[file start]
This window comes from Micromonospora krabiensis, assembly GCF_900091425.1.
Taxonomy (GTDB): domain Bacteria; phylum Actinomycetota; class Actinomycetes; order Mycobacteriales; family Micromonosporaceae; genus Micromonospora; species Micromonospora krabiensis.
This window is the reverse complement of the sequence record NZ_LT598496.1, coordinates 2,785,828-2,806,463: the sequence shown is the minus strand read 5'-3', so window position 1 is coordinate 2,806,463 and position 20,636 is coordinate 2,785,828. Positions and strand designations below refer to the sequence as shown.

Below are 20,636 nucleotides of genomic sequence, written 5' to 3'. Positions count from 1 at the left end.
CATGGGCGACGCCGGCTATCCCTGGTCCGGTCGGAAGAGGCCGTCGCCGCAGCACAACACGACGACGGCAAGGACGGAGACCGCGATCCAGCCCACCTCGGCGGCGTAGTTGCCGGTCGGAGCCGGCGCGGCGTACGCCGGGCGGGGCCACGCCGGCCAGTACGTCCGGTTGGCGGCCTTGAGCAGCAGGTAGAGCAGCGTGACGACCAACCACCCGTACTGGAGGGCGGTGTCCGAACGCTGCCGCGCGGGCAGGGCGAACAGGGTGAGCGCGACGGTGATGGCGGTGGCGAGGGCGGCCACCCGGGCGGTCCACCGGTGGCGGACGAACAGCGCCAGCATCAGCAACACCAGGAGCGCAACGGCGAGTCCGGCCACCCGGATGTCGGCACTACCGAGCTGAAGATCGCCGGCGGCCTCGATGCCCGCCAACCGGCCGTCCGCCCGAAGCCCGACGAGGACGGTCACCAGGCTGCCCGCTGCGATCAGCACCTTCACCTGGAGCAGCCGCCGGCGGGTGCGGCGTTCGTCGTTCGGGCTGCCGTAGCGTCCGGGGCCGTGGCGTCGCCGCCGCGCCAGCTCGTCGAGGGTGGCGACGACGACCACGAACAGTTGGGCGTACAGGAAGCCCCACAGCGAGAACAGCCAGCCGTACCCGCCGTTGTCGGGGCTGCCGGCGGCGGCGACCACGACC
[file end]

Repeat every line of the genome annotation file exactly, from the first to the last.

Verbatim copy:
This window comes from Micromonospora krabiensis, assembly GCF_900091425.1.
Taxonomy (GTDB): domain Bacteria; phylum Actinomycetota; class Actinomycetes; order Mycobacteriales; family Micromonosporaceae; genus Micromonospora; species Micromonospora krabiensis.
This window is the reverse complement of the sequence record NZ_LT598496.1, coordinates 2,785,828-2,806,463: the sequence shown is the minus strand read 5'-3', so window position 1 is coordinate 2,806,463 and position 20,636 is coordinate 2,785,828. Positions and strand designations below refer to the sequence as shown.

Below are 20,636 nucleotides of genomic sequence, written 5' to 3'. Positions count from 1 at the left end.
CATGGGCGACGCCGGCTATCCCTGGTCCGGTCGGAAGAGGCCGTCGCCGCAGCACAACACGACGACGGCAAGGACGGAGACCGCGATCCAGCCCACCTCGGCGGCGTAGTTGCCGGTCGGAGCCGGCGCGGCGTACGCCGGGCGGGGCCACGCCGGCCAGTACGTCCGGTTGGCGGCCTTGAGCAGCAGGTAGAGCAGCGTGACGACCAACCACCCGTACTGGAGGGCGGTGTCCGAACGCTGCCGCGCGGGCAGGGCGAACAGGGTGAGCGCGACGGTGATGGCGGTGGCGAGGGCGGCCACCCGGGCGGTCCACCGGTGGCGGACGAACAGCGCCAGCATCAGCAACACCAGGAGCGCAACGGCGAGTCCGGCCACCCGGATGTCGGCACTACCGAGCTGAAGATCGCCGGCGGCCTCGATGCCCGCCAACCGGCCGTCCGCCCGAAGCCCGACGAGGACGGTCACCAGGCTGCCCGCTGCGATCAGCACCTTCACCTGGAGCAGCCGCCGGCGGGTGCGGCGTTCGTCGTTCGGGCTGCCGTAGCGTCCGGGGCCGTGGCGTCGCCGCCGCGCCAGCTCGTCGAGGGTGGCGACGACGACCACGAACAGTTGGGCGTACAGGAAGCCCCACAGCGAGAACAGCCAGCCGTACCCGCCGTTGTCGGGGCTGCCGGCGGCGGCGACCACGACC